“Name one city or town in west Montana,” Keira challenged her. “Anywhere in Montana.”
“Go on, name one,” Stacey said. She looked shocked, and very disappointed.
Wynter closed her locker and headed to class.
“Do you even have a cat?” Stacey screamed after her.
By lunch, the word was out. Wynter escaped the stares and jeers by hiding between the bookcases in the library. She crouched on the floor and typed hundreds of random emojis to Jesse to punish him for his earlier message and for not being available to talk during the day. It gave her no satisfaction to imagine him tying his brain in knots figuring them out.
For the rest of the day Stacey refused to sit by her in their shared classes, and whoever did sit by her, because they didn’t know better, was quickly informed she was a liar. It was definitely the worst day of her life on the outside.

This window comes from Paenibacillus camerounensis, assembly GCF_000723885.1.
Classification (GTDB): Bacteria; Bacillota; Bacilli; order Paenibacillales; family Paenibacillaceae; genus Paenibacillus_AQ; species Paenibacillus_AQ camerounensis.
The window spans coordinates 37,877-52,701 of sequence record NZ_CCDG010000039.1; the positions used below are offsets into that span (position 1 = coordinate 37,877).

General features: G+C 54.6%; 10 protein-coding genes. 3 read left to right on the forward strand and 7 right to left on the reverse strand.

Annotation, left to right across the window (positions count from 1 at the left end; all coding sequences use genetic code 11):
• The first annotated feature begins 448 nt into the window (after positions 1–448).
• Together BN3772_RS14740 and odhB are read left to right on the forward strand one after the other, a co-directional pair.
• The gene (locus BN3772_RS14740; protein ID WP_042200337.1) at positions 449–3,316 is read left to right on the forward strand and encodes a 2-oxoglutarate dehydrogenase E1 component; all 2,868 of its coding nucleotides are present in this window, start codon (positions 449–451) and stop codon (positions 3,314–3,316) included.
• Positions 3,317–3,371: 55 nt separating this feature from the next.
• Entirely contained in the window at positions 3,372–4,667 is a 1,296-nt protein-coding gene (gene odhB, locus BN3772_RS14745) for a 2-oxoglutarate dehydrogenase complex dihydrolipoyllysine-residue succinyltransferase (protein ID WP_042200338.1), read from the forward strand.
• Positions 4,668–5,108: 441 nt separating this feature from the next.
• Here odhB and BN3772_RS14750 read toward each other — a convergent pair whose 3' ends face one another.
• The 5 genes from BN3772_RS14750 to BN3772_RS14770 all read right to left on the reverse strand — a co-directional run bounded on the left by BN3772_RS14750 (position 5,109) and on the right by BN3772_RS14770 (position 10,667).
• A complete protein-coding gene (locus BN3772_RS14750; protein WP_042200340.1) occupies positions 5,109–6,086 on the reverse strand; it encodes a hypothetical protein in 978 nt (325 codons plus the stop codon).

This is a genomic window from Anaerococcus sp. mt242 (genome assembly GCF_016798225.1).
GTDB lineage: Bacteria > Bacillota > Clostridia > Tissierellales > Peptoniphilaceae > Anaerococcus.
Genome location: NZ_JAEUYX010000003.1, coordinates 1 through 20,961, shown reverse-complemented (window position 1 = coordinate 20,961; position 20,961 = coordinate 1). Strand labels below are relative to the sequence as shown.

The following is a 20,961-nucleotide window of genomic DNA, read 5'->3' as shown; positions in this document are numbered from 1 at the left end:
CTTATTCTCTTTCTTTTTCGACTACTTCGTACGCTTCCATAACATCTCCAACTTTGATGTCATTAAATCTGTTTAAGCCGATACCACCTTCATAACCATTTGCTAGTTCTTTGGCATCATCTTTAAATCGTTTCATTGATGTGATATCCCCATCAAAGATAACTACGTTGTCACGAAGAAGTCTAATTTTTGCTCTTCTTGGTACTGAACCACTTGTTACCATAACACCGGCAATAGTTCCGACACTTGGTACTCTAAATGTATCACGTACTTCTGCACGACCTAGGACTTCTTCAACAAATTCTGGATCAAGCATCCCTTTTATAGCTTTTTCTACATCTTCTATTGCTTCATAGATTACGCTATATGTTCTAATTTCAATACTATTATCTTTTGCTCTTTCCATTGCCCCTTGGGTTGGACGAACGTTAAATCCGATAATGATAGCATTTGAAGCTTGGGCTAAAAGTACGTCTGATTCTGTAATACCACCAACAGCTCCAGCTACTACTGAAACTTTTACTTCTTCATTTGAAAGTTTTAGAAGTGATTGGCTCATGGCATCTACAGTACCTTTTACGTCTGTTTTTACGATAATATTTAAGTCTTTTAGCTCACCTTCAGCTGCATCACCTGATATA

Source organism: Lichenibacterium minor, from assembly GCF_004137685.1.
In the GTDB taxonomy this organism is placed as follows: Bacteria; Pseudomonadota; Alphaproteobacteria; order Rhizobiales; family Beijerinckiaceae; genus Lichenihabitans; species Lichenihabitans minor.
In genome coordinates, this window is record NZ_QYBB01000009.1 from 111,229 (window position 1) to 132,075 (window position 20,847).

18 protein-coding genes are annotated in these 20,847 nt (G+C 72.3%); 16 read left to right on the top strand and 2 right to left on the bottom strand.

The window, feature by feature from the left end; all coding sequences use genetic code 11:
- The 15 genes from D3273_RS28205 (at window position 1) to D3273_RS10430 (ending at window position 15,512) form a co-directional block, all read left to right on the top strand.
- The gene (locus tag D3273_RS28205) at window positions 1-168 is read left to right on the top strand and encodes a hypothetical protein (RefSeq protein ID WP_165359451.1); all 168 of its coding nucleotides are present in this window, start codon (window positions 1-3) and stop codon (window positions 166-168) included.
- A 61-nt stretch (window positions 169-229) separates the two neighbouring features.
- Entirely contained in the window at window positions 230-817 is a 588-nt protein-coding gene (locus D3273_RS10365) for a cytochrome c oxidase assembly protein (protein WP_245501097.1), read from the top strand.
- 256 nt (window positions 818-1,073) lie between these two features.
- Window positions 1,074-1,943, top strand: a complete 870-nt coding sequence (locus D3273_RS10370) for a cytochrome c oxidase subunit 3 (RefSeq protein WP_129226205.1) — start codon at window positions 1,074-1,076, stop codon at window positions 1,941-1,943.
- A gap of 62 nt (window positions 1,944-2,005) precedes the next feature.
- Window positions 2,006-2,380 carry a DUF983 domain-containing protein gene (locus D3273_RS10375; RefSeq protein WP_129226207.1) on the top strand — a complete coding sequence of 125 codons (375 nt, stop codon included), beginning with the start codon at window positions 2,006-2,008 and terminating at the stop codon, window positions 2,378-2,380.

During last period, the school counselor fetched her from class and talked to her for half an hour. He’d been told by a teacher, who’d been told by some of the kids, that she was being teased and ostracized. He wanted to know why. She told him why, because she was done with the lies. She couldn’t bear to imagine Caleb’s face when he discovered what she’d done.
Maybe Caleb didn’t have to find out. She could just… not tell him. Or Jesse. She needed them to like her, but she no longer cared whether or not the kids at school liked her. She had nothing in common with them. She didn’t understand three-quarters of anything they said, and before she came up with her interesting past they’d laughed at most of what she said.
On the bus ride home, she found Jesse had responded to her nonsense messages with a single text:
>> XOXO was all you needed to send.
So, he hadn’t tied his brain in knots after all. She sent him hugs and kisses.